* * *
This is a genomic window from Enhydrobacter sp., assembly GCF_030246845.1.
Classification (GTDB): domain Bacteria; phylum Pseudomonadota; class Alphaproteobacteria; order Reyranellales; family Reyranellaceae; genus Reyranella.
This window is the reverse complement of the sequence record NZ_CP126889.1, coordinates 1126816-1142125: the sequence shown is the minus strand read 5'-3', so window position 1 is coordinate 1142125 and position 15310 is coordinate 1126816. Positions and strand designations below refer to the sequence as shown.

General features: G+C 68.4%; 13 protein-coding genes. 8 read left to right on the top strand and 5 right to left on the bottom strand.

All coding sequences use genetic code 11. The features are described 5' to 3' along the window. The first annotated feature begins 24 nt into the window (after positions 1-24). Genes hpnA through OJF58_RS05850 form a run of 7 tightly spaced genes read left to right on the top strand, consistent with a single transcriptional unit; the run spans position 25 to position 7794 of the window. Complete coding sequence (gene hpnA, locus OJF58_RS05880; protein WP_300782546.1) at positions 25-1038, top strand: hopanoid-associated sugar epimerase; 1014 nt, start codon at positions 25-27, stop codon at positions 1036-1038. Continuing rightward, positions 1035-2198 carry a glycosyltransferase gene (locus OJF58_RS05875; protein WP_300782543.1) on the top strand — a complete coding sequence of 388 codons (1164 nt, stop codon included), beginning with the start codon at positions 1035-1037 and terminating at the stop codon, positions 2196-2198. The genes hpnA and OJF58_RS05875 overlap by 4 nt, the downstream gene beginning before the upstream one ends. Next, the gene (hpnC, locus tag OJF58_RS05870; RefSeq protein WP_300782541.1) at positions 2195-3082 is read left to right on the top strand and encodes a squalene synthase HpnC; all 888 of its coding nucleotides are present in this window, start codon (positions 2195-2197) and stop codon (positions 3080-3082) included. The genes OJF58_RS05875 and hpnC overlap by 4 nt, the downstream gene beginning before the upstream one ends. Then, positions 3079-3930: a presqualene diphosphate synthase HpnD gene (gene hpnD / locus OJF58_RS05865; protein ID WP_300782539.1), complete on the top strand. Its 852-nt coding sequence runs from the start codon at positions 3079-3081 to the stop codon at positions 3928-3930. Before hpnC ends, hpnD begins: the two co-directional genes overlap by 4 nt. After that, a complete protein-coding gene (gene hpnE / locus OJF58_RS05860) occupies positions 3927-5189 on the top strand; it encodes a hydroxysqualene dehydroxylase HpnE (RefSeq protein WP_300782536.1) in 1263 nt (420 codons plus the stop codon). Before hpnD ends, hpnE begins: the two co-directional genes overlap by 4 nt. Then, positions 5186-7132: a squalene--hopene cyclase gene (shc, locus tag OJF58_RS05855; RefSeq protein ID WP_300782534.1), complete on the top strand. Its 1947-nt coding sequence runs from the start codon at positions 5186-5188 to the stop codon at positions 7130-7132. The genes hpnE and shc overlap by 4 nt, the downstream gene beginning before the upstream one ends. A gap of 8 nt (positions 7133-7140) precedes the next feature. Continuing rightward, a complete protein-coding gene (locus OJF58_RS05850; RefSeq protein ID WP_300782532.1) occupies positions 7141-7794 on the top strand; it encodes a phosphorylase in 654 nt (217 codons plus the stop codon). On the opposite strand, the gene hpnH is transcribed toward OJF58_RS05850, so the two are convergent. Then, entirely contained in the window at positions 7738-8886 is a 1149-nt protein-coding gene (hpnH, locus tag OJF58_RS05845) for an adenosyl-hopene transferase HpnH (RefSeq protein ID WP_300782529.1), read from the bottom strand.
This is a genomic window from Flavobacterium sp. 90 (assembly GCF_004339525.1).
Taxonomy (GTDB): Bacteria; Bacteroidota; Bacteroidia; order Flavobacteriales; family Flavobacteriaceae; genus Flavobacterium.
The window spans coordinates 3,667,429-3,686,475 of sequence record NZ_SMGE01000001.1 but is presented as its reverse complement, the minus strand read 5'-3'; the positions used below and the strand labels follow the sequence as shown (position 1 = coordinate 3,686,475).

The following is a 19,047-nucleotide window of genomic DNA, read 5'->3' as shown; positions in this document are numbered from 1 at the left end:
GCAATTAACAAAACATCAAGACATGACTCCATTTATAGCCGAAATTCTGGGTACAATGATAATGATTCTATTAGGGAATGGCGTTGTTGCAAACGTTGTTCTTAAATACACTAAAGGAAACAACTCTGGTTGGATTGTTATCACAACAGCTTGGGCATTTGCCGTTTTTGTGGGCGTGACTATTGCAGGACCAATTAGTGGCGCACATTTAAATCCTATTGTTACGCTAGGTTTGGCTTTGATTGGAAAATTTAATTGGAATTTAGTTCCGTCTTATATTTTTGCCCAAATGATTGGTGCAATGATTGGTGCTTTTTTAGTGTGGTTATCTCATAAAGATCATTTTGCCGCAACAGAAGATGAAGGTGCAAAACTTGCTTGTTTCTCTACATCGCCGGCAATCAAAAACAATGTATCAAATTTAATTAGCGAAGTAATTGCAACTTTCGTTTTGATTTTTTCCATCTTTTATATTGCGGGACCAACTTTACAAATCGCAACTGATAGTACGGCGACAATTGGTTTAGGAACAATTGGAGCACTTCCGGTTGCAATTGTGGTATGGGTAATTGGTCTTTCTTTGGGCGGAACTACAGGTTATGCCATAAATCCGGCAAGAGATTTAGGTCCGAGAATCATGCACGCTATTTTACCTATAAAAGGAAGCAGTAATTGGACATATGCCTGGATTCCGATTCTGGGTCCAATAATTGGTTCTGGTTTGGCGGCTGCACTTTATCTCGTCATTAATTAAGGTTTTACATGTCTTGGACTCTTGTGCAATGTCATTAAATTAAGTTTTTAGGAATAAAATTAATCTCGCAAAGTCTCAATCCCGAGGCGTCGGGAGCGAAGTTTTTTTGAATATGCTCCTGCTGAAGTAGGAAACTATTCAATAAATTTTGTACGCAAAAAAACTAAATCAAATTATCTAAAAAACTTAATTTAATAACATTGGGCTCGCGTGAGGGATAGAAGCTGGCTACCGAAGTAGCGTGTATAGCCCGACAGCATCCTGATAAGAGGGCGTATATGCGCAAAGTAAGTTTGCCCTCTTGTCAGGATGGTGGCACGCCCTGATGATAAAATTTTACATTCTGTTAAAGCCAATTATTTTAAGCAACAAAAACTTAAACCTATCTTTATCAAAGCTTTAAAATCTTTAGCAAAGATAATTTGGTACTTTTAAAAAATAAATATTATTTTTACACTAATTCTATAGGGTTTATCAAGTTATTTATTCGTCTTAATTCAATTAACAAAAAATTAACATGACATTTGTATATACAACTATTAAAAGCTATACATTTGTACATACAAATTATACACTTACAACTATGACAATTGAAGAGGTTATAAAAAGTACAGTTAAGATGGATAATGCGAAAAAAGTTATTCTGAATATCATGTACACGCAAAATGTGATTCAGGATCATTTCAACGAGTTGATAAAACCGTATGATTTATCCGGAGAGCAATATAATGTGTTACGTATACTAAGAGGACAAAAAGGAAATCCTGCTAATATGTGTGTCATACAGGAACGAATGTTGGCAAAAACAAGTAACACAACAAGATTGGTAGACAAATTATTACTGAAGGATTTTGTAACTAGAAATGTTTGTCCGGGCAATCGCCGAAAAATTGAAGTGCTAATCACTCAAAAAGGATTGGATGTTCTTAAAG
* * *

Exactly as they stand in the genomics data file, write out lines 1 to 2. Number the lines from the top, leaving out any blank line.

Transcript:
This is a genomic window from Enhydrobacter sp., assembly GCF_030246845.1.
Classification (GTDB): domain Bacteria; phylum Pseudomonadota; class Alphaproteobacteria; order Reyranellales; family Reyranellaceae; genus Reyranella.